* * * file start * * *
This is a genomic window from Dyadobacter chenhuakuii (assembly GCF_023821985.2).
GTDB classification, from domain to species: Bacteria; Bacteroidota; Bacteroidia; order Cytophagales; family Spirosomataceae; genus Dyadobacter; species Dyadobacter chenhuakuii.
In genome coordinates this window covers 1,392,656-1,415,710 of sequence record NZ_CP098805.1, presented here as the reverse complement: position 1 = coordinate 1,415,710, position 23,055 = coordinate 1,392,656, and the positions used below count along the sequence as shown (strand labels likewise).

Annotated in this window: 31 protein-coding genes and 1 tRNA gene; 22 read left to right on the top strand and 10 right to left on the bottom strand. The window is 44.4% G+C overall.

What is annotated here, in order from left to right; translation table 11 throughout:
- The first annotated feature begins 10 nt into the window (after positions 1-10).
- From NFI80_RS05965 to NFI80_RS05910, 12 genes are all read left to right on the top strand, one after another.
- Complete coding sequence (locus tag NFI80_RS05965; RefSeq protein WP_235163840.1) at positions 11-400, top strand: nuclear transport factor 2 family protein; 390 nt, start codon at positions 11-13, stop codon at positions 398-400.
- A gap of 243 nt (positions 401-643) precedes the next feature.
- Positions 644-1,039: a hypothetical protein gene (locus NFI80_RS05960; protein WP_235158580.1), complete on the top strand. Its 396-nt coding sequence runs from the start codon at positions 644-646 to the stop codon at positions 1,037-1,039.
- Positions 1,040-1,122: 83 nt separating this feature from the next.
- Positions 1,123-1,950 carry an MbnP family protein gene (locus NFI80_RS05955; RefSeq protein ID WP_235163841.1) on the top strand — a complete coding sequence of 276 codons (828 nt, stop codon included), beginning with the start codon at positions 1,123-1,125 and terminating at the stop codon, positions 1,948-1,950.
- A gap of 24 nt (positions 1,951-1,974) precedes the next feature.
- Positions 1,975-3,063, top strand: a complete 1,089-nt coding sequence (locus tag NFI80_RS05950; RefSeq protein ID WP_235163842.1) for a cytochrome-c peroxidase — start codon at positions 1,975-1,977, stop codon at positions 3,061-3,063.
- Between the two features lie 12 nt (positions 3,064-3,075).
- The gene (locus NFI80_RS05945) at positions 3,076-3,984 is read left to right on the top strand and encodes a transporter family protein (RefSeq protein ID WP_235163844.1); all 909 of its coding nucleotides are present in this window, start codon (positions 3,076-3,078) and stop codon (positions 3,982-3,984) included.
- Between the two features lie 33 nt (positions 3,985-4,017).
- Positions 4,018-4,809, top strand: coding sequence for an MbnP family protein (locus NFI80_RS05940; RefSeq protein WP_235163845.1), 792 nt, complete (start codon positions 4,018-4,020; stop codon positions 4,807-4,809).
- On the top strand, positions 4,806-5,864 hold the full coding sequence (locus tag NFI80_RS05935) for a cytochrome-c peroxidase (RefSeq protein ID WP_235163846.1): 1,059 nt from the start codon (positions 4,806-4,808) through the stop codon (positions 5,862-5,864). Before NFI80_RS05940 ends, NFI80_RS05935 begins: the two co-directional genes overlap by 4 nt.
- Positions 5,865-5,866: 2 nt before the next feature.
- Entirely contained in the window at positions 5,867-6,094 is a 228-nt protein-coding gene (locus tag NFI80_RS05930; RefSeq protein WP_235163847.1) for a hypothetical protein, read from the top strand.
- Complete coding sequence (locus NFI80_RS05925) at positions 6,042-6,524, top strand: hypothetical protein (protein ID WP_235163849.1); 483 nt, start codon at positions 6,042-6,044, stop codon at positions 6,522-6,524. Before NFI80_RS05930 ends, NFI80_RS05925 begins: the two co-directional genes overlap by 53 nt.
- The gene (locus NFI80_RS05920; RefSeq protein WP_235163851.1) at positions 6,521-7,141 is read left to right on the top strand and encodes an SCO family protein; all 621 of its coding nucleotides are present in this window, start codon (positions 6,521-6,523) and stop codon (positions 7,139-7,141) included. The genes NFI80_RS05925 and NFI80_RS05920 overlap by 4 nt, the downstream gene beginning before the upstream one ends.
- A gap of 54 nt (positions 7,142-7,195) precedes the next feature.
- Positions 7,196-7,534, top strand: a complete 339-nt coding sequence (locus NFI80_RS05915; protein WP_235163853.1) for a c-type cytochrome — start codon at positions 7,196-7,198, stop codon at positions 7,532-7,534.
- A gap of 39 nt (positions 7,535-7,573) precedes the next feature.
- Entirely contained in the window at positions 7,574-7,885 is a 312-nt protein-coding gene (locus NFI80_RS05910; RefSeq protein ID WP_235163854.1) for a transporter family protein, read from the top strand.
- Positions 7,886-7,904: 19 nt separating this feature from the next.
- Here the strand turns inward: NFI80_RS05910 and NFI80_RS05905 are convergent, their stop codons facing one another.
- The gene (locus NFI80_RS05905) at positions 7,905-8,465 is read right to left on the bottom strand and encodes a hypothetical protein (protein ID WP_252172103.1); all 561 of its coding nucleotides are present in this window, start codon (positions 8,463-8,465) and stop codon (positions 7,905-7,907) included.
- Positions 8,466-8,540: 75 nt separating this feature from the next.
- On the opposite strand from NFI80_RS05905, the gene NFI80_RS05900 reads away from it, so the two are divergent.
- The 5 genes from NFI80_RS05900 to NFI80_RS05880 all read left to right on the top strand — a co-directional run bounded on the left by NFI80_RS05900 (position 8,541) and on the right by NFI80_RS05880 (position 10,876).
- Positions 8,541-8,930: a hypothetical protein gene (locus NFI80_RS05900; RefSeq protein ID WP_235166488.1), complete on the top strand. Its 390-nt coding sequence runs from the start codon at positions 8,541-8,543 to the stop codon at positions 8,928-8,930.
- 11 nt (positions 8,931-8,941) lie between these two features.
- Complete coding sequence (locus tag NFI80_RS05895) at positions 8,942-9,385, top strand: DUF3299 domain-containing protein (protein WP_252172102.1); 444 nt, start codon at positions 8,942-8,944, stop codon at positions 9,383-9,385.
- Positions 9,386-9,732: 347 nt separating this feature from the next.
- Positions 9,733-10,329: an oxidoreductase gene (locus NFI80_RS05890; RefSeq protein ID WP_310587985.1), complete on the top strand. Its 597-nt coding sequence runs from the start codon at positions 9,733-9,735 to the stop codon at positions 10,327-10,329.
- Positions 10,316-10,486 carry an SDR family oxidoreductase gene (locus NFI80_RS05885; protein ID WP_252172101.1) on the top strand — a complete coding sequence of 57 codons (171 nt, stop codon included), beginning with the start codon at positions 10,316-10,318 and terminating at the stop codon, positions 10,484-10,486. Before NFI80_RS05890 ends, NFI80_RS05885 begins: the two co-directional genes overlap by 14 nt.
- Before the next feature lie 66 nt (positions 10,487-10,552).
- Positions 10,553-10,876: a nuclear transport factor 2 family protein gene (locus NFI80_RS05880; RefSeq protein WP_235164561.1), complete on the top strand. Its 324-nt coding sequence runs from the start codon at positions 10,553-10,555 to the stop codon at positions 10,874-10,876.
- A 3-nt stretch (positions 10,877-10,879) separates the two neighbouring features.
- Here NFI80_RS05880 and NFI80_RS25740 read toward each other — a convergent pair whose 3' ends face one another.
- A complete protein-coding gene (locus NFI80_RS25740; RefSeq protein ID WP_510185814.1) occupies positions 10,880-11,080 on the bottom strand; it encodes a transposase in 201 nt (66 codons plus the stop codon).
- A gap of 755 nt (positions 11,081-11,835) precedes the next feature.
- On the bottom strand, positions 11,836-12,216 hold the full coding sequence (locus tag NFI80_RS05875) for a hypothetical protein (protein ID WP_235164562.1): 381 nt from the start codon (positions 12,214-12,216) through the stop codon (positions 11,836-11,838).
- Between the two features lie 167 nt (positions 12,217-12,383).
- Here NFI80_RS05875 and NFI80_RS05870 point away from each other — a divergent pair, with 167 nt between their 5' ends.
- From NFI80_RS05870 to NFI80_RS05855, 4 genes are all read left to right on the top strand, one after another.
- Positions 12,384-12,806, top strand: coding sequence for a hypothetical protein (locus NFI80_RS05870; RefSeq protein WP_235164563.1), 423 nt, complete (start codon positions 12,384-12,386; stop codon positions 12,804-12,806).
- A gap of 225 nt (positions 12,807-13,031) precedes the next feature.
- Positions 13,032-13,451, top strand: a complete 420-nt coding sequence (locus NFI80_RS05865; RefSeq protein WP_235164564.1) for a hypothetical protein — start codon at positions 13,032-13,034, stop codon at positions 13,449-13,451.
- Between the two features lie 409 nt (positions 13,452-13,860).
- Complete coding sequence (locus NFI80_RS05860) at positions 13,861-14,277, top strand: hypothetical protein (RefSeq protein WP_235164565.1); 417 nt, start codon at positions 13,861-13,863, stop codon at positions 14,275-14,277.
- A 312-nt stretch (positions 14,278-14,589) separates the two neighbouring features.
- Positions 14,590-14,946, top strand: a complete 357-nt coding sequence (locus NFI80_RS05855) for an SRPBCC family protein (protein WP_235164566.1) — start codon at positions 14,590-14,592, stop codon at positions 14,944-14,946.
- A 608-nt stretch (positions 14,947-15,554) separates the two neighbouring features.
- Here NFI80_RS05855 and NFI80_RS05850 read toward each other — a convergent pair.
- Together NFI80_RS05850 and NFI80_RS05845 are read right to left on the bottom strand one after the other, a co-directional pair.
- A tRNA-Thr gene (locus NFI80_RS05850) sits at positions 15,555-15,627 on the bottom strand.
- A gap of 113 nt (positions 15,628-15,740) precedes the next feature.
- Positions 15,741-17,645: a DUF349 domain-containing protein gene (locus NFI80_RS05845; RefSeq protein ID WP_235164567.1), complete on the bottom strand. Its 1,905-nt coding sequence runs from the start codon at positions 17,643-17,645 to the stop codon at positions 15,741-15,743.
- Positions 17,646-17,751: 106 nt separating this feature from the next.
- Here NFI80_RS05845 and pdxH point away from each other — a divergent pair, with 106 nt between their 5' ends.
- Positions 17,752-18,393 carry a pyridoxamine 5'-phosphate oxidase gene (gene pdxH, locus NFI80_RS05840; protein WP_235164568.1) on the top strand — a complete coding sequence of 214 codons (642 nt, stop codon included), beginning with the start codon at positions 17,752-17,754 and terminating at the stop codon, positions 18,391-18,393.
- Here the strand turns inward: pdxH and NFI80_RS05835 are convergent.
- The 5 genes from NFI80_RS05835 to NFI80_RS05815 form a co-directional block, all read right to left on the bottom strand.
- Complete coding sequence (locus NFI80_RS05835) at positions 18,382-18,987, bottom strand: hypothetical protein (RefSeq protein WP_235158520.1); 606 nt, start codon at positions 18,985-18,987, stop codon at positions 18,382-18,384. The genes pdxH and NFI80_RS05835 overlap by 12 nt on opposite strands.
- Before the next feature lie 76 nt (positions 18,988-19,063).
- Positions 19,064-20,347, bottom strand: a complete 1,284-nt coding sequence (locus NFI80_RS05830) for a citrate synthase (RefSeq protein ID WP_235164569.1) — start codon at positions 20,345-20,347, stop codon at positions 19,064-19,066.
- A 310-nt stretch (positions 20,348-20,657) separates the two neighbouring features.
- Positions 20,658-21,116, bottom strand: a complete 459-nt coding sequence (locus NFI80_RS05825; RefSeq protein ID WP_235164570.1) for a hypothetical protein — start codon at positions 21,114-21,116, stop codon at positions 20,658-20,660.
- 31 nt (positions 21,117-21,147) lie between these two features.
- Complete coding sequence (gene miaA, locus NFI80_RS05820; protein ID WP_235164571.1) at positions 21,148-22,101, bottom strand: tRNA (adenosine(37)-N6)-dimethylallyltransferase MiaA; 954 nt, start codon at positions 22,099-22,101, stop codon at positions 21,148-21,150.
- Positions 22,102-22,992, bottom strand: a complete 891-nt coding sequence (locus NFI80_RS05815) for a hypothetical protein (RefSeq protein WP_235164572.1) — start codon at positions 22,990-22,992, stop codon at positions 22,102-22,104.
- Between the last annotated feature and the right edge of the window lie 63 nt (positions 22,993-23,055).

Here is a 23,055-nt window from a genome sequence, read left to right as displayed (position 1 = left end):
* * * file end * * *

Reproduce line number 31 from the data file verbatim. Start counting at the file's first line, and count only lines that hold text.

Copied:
- Positions 8,466-8,540: 75 nt separating this feature from the next.